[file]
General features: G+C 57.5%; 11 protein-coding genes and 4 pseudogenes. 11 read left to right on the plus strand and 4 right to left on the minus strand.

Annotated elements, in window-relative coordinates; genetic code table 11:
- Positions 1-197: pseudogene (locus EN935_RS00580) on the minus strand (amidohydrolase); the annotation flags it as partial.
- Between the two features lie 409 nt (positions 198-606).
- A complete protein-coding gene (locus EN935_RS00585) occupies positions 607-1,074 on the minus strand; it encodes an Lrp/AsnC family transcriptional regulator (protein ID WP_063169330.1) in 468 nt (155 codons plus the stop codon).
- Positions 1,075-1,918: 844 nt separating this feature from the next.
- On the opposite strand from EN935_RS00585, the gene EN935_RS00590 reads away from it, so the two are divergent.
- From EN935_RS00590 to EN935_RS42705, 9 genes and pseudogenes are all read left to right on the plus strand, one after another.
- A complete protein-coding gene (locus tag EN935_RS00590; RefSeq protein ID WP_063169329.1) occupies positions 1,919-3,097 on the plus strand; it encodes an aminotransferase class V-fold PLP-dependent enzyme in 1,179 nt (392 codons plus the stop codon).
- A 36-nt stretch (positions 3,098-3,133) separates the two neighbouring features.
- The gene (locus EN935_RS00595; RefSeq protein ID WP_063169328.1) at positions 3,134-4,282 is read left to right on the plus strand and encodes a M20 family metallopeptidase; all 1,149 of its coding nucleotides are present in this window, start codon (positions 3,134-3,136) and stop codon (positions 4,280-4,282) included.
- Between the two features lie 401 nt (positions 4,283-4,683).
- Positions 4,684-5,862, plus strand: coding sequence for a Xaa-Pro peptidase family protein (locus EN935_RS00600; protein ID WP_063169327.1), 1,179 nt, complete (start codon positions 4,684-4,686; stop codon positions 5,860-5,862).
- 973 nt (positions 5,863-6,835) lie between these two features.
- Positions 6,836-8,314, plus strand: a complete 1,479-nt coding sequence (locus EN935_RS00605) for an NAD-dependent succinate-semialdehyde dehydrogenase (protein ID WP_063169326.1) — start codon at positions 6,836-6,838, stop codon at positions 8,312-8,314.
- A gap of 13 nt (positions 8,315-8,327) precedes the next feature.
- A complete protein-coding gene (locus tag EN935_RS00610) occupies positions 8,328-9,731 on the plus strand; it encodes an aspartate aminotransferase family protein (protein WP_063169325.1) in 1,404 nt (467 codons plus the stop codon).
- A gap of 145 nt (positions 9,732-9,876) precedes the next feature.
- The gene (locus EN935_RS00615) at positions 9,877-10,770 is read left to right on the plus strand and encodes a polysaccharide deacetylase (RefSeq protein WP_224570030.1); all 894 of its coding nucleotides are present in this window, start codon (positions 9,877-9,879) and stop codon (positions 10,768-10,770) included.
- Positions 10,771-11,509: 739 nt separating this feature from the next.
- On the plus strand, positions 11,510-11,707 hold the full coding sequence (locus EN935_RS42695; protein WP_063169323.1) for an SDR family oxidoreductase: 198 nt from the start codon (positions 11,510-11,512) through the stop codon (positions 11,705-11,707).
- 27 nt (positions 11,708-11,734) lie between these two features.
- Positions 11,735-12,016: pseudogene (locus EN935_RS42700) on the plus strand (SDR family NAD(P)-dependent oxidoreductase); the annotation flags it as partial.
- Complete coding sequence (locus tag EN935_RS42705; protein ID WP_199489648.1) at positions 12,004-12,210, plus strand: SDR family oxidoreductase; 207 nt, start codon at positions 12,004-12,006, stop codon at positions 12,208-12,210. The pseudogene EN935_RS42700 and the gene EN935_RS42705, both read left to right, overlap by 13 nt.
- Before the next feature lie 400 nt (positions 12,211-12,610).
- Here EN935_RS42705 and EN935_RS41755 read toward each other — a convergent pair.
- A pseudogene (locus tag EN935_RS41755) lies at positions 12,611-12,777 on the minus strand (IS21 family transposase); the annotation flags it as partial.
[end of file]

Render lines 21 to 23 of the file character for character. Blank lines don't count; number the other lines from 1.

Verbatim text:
- On the plus strand, positions 11,510-11,707 hold the full coding sequence (locus EN935_RS42695; protein WP_063169323.1) for an SDR family oxidoreductase: 198 nt from the start codon (positions 11,510-11,512) through the stop codon (positions 11,705-11,707).
- 27 nt (positions 11,708-11,734) lie between these two features.
- Positions 11,735-12,016: pseudogene (locus EN935_RS42700) on the plus strand (SDR family NAD(P)-dependent oxidoreductase); the annotation flags it as partial.